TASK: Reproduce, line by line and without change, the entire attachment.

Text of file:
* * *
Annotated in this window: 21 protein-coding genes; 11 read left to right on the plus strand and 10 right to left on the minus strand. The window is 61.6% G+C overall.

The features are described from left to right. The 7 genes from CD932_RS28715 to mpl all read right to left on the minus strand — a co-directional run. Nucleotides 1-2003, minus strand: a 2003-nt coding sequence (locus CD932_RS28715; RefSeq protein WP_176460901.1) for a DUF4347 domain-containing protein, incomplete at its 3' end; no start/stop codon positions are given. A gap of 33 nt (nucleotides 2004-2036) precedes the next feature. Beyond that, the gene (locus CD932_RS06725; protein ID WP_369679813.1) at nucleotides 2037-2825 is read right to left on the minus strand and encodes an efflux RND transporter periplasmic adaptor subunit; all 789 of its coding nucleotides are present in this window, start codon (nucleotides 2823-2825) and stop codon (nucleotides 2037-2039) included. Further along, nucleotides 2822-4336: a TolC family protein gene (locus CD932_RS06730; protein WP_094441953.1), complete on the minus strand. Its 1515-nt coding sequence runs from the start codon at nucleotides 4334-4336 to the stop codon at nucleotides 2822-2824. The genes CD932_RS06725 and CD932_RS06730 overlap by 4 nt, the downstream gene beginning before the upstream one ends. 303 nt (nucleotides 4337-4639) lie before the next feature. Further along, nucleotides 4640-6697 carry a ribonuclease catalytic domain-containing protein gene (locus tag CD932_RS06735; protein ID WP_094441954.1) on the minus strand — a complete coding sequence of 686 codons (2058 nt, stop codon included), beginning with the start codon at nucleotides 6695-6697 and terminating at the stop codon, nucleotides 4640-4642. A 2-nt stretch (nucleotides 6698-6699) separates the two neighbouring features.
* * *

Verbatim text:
Annotated in this window: 21 protein-coding genes; 11 read left to right on the plus strand and 10 right to left on the minus strand. The window is 61.6% G+C overall.

The features are described from left to right. The 7 genes from CD932_RS28715 to mpl all read right to left on the minus strand — a co-directional run. Nucleotides 1-2003, minus strand: a 2003-nt coding sequence (locus CD932_RS28715; RefSeq protein WP_176460901.1) for a DUF4347 domain-containing protein, incomplete at its 3' end; no start/stop codon positions are given. A gap of 33 nt (nucleotides 2004-2036) precedes the next feature. Beyond that, the gene (locus CD932_RS06725; protein ID WP_369679813.1) at nucleotides 2037-2825 is read right to left on the minus strand and encodes an efflux RND transporter periplasmic adaptor subunit; all 789 of its coding nucleotides are present in this window, start codon (nucleotides 2823-2825) and stop codon (nucleotides 2037-2039) included. Further along, nucleotides 2822-4336: a TolC family protein gene (locus CD932_RS06730; protein WP_094441953.1), complete on the minus strand. Its 1515-nt coding sequence runs from the start codon at nucleotides 4334-4336 to the stop codon at nucleotides 2822-2824. The genes CD932_RS06725 and CD932_RS06730 overlap by 4 nt, the downstream gene beginning before the upstream one ends. 303 nt (nucleotides 4337-4639) lie before the next feature. Further along, nucleotides 4640-6697 carry a ribonuclease catalytic domain-containing protein gene (locus tag CD932_RS06735; protein ID WP_094441954.1) on the minus strand — a complete coding sequence of 686 codons (2058 nt, stop codon included), beginning with the start codon at nucleotides 6695-6697 and terminating at the stop codon, nucleotides 4640-4642. A 2-nt stretch (nucleotides 6698-6699) separates the two neighbouring features.